NVIDIA is quick to acknowledge that the benefits aren't quite as dramatic at higher resolutions (where you run into bottlenecks), but you should still see improvements at 4K. Keep in mind that the company is also using its latest graphics tech mated to a recent Core i9 processor -- you might not see such dramatic results if your system is more modest.
There are, however, some improvements that are more universal. There's now a beta Ultra-Low Latency mode for DirectX 9 and DirectX 11 games that only submits image frames just in time for rendering, delivering high responsiveness without forcing you to lower graphics settings or buy new hardware. You'll see the most benefit in GPU-dependent games where frame rates are between 60FPS to 100FPS, but it could be vital for any reflex-sensitive titles.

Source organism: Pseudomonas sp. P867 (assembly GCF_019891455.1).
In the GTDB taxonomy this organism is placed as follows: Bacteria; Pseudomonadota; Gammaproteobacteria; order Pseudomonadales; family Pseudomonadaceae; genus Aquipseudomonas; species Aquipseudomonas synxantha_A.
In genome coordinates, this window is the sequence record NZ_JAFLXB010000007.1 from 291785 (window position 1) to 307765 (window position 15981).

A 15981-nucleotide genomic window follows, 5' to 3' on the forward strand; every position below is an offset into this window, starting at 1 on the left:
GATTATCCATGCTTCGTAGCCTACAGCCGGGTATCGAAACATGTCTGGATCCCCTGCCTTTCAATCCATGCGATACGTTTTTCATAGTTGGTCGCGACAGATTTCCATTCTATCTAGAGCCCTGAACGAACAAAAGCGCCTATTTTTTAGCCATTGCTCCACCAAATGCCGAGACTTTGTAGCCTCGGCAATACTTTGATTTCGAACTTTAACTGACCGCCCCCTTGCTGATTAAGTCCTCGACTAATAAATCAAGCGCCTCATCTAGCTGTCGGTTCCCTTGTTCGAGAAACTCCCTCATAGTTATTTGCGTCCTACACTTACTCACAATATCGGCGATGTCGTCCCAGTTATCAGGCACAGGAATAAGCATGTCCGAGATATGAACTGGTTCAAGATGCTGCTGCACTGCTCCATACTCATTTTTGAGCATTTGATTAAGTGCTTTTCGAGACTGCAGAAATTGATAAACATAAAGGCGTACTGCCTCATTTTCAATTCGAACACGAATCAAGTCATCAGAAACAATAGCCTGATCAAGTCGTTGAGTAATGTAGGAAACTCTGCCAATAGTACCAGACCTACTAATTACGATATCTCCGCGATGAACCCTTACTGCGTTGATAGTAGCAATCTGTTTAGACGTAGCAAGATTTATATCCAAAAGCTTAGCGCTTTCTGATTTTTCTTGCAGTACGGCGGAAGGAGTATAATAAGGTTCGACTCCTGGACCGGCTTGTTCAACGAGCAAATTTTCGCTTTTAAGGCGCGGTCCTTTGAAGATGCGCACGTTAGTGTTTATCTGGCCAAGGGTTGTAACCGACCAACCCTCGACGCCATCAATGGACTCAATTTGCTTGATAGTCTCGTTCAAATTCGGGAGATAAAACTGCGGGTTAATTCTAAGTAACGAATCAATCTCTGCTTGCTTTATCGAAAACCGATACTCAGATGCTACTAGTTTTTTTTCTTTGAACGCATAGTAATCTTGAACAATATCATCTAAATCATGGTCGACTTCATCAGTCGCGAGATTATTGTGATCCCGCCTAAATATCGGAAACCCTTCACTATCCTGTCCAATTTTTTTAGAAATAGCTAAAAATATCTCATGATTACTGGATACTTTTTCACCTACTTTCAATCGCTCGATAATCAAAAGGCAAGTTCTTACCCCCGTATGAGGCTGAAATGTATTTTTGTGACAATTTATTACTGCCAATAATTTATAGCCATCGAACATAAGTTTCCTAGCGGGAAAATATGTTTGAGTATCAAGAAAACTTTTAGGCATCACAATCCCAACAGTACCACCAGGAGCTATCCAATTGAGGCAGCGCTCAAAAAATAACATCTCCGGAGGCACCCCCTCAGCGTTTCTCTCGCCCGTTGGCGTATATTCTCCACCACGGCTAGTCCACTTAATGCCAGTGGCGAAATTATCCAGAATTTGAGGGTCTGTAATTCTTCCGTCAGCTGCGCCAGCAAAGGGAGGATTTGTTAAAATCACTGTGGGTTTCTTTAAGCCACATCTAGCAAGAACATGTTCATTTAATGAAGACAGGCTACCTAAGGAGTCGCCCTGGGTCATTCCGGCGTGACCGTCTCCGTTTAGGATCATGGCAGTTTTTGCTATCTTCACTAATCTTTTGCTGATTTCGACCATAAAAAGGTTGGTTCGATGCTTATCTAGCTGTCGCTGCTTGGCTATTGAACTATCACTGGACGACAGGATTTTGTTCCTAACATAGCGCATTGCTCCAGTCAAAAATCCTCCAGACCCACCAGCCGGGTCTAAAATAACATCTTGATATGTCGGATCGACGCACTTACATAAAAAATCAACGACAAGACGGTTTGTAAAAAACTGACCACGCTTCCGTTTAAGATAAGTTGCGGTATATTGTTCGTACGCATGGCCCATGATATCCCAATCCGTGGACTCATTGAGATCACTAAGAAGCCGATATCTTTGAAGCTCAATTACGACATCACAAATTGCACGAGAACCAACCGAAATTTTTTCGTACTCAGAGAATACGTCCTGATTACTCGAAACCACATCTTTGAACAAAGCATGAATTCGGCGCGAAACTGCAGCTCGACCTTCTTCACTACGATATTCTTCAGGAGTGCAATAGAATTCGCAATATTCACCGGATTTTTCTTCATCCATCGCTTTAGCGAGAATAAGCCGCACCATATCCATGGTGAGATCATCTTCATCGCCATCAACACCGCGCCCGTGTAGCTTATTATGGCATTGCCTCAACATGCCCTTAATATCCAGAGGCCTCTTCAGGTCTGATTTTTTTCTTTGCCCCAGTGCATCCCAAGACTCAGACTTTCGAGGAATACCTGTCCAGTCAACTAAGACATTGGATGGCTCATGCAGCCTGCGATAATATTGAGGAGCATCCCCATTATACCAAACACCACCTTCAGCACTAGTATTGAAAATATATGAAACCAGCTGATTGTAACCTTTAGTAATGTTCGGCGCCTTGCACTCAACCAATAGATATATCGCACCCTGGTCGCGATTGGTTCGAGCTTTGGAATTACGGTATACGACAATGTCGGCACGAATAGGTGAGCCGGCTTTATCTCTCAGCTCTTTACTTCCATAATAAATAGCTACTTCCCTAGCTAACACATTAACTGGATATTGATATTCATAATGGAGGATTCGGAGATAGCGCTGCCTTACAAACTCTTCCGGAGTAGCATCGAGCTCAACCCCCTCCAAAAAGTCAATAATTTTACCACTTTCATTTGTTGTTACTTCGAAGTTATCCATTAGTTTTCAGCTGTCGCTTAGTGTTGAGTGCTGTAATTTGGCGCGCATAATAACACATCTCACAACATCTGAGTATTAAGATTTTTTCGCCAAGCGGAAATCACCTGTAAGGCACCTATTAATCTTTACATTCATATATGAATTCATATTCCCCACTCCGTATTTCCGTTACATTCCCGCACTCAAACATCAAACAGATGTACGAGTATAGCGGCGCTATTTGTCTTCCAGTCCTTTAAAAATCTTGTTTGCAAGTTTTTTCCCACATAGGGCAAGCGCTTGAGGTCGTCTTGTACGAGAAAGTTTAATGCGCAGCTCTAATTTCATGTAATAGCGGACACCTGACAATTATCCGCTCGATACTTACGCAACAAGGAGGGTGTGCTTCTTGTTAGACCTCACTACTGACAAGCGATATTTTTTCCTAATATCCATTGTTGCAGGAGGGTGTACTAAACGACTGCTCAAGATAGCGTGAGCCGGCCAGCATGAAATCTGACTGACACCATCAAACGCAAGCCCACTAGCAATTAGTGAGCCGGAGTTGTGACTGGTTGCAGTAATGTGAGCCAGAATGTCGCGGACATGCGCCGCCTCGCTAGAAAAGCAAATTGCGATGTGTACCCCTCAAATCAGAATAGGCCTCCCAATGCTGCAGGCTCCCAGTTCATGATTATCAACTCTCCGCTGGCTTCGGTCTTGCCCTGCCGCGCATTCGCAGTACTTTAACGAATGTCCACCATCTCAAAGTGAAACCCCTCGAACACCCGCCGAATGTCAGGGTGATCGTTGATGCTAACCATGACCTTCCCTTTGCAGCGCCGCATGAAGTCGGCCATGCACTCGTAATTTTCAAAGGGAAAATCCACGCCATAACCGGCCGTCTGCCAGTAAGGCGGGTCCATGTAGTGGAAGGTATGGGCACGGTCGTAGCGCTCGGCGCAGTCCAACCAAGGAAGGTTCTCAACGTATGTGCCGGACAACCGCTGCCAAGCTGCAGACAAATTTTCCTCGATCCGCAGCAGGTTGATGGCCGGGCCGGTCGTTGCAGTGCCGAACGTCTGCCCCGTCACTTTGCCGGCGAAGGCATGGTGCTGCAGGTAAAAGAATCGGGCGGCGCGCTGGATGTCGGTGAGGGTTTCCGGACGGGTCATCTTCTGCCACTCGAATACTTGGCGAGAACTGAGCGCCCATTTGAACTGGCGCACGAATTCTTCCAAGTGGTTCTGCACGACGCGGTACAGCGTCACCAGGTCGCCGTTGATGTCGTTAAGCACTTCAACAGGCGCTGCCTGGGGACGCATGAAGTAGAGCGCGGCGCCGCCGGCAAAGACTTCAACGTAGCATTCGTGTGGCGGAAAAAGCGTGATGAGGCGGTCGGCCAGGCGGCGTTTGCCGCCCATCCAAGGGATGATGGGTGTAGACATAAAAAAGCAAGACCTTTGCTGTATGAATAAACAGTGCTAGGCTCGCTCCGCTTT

Other tweaks? There's now sharper integer-based graphics scaling for classic 2D and pixel art games (think emulators or retro-looking titles like Hotline Miami) if you have an RTX or GTX 16-series card. There's also a new Freestyle filter, Sharpen, that's both more effective than the current Detail filter and half as demanding on your GPU. This latest driver also brings 30-bit color support to all of NVIDIA's hardware lineup, support for the newest G-Sync monitors and optimized settings for more games, including Wolfenstein: Youngblood and Bloodstained. You'll likely want to install these drivers, then, no matter what exact GPU you have or what you intend to play.